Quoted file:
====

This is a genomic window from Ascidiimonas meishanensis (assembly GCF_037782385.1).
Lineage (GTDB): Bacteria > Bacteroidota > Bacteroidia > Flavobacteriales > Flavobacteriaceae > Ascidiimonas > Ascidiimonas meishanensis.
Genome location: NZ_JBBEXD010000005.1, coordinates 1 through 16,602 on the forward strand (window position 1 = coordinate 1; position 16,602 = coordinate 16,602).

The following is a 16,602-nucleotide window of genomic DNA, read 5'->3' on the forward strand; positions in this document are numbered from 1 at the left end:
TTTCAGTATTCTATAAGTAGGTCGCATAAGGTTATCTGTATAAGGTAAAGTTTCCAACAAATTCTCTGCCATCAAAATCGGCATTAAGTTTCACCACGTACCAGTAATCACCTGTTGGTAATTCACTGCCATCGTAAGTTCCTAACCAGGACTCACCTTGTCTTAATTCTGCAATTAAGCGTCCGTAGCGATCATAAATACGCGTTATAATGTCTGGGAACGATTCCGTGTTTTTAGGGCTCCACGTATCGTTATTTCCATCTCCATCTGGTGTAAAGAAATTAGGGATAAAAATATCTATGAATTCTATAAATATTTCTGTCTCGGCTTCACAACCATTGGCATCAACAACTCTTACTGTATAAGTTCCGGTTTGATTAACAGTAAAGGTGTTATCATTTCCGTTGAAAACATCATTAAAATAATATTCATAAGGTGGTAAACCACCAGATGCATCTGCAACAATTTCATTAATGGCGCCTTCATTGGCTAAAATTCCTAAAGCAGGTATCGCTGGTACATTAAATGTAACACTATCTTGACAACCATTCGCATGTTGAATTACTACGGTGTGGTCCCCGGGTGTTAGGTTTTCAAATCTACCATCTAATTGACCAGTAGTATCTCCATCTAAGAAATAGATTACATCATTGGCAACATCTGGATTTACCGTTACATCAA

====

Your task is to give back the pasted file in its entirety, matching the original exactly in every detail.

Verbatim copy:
This is a genomic window from Ascidiimonas meishanensis (assembly GCF_037782385.1).
Lineage (GTDB): Bacteria > Bacteroidota > Bacteroidia > Flavobacteriales > Flavobacteriaceae > Ascidiimonas > Ascidiimonas meishanensis.
Genome location: NZ_JBBEXD010000005.1, coordinates 1 through 16,602 on the forward strand (window position 1 = coordinate 1; position 16,602 = coordinate 16,602).

The following is a 16,602-nucleotide window of genomic DNA, read 5'->3' on the forward strand; positions in this document are numbered from 1 at the left end:
TTTCAGTATTCTATAAGTAGGTCGCATAAGGTTATCTGTATAAGGTAAAGTTTCCAACAAATTCTCTGCCATCAAAATCGGCATTAAGTTTCACCACGTACCAGTAATCACCTGTTGGTAATTCACTGCCATCGTAAGTTCCTAACCAGGACTCACCTTGTCTTAATTCTGCAATTAAGCGTCCGTAGCGATCATAAATACGCGTTATAATGTCTGGGAACGATTCCGTGTTTTTAGGGCTCCACGTATCGTTATTTCCATCTCCATCTGGTGTAAAGAAATTAGGGATAAAAATATCTATGAATTCTATAAATATTTCTGTCTCGGCTTCACAACCATTGGCATCAACAACTCTTACTGTATAAGTTCCGGTTTGATTAACAGTAAAGGTGTTATCATTTCCGTTGAAAACATCATTAAAATAATATTCATAAGGTGGTAAACCACCAGATGCATCTGCAACAATTTCATTAATGGCGCCTTCATTGGCTAAAATTCCTAAAGCAGGTATCGCTGGTACATTAAATGTAACACTATCTTGACAACCATTCGCATGTTGAATTACTACGGTGTGGTCCCCGGGTGTTAGGTTTTCAAATCTACCATCTAATTGACCAGTAGTATCTCCATCTAAGAAATAGATTACATCATTGGCAACATCTGGATTTACCGTTACATCAA